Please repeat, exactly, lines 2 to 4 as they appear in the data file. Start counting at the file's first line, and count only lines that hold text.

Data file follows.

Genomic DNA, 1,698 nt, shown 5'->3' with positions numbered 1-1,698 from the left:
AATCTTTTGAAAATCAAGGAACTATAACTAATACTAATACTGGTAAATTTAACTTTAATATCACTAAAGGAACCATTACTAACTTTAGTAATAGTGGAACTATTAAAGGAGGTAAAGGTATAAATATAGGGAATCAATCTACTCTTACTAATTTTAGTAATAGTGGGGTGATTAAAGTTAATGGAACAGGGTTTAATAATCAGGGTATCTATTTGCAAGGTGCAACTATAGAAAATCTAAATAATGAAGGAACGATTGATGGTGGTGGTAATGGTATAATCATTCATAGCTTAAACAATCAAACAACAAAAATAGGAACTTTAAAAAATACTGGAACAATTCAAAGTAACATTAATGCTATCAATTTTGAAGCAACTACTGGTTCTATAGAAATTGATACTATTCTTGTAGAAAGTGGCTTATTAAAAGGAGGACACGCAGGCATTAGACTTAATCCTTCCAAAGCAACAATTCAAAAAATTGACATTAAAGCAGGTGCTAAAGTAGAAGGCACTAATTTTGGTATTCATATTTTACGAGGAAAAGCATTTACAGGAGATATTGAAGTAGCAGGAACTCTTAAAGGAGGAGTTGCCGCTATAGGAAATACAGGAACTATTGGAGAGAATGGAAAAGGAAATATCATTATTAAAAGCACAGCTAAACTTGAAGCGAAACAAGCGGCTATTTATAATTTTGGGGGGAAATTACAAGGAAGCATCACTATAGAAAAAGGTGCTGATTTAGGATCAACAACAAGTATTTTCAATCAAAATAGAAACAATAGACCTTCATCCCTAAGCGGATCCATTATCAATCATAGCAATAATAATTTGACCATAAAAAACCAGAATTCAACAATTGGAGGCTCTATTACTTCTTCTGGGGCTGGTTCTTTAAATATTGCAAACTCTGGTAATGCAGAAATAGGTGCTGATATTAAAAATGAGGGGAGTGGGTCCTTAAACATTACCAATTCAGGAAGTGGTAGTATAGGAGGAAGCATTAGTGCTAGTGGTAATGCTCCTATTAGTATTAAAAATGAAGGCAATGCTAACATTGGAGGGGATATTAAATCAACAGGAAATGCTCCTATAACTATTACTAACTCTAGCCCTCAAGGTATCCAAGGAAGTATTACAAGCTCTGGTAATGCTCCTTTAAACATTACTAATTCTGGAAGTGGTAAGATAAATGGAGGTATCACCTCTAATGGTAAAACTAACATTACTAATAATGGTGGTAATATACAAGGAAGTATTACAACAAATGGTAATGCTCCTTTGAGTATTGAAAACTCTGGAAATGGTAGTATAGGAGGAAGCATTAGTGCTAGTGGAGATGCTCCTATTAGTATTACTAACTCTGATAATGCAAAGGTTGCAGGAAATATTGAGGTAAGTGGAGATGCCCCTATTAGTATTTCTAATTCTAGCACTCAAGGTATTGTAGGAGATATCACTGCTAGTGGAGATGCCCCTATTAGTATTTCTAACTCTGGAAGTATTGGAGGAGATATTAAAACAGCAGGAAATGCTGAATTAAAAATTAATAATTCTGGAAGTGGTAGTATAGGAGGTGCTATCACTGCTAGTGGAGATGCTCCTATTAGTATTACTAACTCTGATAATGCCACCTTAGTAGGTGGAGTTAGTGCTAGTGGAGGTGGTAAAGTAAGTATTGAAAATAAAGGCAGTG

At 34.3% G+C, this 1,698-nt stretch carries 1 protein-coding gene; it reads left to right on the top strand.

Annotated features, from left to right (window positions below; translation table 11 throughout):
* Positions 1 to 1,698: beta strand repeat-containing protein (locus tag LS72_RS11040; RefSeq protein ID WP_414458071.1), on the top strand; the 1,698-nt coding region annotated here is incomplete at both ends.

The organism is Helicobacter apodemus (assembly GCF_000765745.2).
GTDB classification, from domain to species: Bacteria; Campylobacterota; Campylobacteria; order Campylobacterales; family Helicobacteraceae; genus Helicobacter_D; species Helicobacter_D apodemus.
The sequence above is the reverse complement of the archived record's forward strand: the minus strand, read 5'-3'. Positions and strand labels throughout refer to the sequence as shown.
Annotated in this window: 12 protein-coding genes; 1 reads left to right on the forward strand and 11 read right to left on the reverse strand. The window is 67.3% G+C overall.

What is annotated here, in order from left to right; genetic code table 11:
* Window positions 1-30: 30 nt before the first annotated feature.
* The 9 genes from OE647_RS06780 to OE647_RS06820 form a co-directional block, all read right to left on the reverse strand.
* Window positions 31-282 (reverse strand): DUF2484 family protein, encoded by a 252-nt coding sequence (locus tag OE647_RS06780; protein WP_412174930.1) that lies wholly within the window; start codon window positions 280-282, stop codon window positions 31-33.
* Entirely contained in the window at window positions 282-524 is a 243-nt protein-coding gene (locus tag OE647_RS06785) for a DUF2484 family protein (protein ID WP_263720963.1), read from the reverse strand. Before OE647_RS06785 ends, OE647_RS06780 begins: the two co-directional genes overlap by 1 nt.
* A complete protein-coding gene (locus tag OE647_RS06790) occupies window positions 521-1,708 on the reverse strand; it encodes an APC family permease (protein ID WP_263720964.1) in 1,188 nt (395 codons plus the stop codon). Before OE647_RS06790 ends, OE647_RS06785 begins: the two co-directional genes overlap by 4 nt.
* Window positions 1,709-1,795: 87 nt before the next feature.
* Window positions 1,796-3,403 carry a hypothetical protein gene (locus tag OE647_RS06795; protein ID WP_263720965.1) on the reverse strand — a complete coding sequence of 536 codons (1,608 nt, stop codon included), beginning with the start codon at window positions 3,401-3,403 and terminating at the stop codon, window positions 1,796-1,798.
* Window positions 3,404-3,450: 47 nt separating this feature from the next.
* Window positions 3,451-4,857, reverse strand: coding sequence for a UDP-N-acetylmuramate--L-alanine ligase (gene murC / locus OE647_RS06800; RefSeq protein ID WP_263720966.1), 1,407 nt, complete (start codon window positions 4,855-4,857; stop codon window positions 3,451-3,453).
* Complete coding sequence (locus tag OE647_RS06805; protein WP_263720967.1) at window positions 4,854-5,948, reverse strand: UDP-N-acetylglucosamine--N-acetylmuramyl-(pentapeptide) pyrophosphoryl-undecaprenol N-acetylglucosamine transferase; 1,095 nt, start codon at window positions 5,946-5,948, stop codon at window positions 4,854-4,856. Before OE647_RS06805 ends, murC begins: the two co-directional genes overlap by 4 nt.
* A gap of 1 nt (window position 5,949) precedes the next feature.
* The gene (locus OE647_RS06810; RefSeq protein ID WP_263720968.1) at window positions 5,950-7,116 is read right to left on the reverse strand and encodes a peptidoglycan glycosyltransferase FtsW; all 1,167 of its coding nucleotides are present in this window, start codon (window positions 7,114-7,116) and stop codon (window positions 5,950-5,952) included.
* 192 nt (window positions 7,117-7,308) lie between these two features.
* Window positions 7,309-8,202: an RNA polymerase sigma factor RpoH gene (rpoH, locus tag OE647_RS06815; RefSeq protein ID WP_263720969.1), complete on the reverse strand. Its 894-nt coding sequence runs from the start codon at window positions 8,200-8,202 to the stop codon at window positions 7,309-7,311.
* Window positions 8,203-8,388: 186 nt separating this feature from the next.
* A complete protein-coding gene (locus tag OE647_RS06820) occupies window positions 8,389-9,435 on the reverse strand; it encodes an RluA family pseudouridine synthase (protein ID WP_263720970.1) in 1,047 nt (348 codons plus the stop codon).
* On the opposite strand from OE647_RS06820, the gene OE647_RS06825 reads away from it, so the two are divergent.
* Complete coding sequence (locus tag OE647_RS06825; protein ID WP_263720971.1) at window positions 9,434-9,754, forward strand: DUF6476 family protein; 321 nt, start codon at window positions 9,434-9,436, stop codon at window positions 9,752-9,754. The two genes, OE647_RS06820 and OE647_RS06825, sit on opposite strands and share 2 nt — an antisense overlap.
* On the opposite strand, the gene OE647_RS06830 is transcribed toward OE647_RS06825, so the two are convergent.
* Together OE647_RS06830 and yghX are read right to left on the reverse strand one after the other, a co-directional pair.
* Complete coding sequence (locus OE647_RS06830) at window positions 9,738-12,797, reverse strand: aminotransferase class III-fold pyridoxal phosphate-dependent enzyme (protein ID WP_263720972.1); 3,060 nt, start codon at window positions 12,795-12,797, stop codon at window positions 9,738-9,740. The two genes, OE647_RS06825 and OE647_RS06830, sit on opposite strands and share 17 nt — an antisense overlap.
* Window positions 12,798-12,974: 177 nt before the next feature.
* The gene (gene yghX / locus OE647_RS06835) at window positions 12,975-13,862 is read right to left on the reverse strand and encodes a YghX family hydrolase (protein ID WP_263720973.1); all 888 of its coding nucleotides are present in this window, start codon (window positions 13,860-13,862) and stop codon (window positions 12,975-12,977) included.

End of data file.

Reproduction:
AATCTTTTGAAAATCAAGGAACTATAACTAATACTAATACTGGTAAATTTAACTTTAATATCACTAAAGGAACCATTACTAACTTTAGTAATAGTGGAACTATTAAAGGAGGTAAAGGTATAAATATAGGGAATCAATCTACTCTTACTAATTTTAGTAATAGTGGGGTGATTAAAGTTAATGGAACAGGGTTTAATAATCAGGGTATCTATTTGCAAGGTGCAACTATAGAAAATCTAAATAATGAAGGAACGATTGATGGTGGTGGTAATGGTATAATCATTCATAGCTTAAACAATCAAACAACAAAAATAGGAACTTTAAAAAATACTGGAACAATTCAAAGTAACATTAATGCTATCAATTTTGAAGCAACTACTGGTTCTATAGAAATTGATACTATTCTTGTAGAAAGTGGCTTATTAAAAGGAGGACACGCAGGCATTAGACTTAATCCTTCCAAAGCAACAATTCAAAAAATTGACATTAAAGCAGGTGCTAAAGTAGAAGGCACTAATTTTGGTATTCATATTTTACGAGGAAAAGCATTTACAGGAGATATTGAAGTAGCAGGAACTCTTAAAGGAGGAGTTGCCGCTATAGGAAATACAGGAACTATTGGAGAGAATGGAAAAGGAAATATCATTATTAAAAGCACAGCTAAACTTGAAGCGAAACAAGCGGCTATTTATAATTTTGGGGGGAAATTACAAGGAAGCATCACTATAGAAAAAGGTGCTGATTTAGGATCAACAACAAGTATTTTCAATCAAAATAGAAACAATAGACCTTCATCCCTAAGCGGATCCATTATCAATCATAGCAATAATAATTTGACCATAAAAAACCAGAATTCAACAATTGGAGGCTCTATTACTTCTTCTGGGGCTGGTTCTTTAAATATTGCAAACTCTGGTAATGCAGAAATAGGTGCTGATATTAAAAATGAGGGGAGTGGGTCCTTAAACATTACCAATTCAGGAAGTGGTAGTATAGGAGGAAGCATTAGTGCTAGTGGTAATGCTCCTATTAGTATTAAAAATGAAGGCAATGCTAACATTGGAGGGGATATTAAATCAACAGGAAATGCTCCTATAACTATTACTAACTCTAGCCCTCAAGGTATCCAAGGAAGTATTACAAGCTCTGGTAATGCTCCTTTAAACATTACTAATTCTGGAAGTGGTAAGATAAATGGAGGTATCACCTCTAATGGTAAAACTAACATTACTAATAATGGTGGTAATATACAAGGAAGTATTACAACAAATGGTAATGCTCCTTTGAGTATTGAAAACTCTGGAAATGGTAGTATAGGAGGAAGCATTAGTGCTAGTGGAGATGCTCCTATTAGTATTACTAACTCTGATAATGCAAAGGTTGCAGGAAATATTGAGGTAAGTGGAGATGCCCCTATTAGTATTTCTAATTCTAGCACTCAAGGTATTGTAGGAGATATCACTGCTAGTGGAGATGCCCCTATTAGTATTTCTAACTCTGGAAGTATTGGAGGAGATATTAAAACAGCAGGAAATGCTGAATTAAAAATTAATAATTCTGGAAGTGGTAGTATAGGAGGTGCTATCACTGCTAGTGGAGATGCTCCTATTAGTATTACTAACTCTGATAATGCCACCTTAGTAGGTGGAGTTAGTGCTAGTGGAGGTGGTAAAGTAAGTATTGAAAATAAAGGCAGTG

At 34.3% G+C, this 1,698-nt stretch carries 1 protein-coding gene; it reads left to right on the top strand.

Annotated features, from left to right (window positions below; translation table 11 throughout):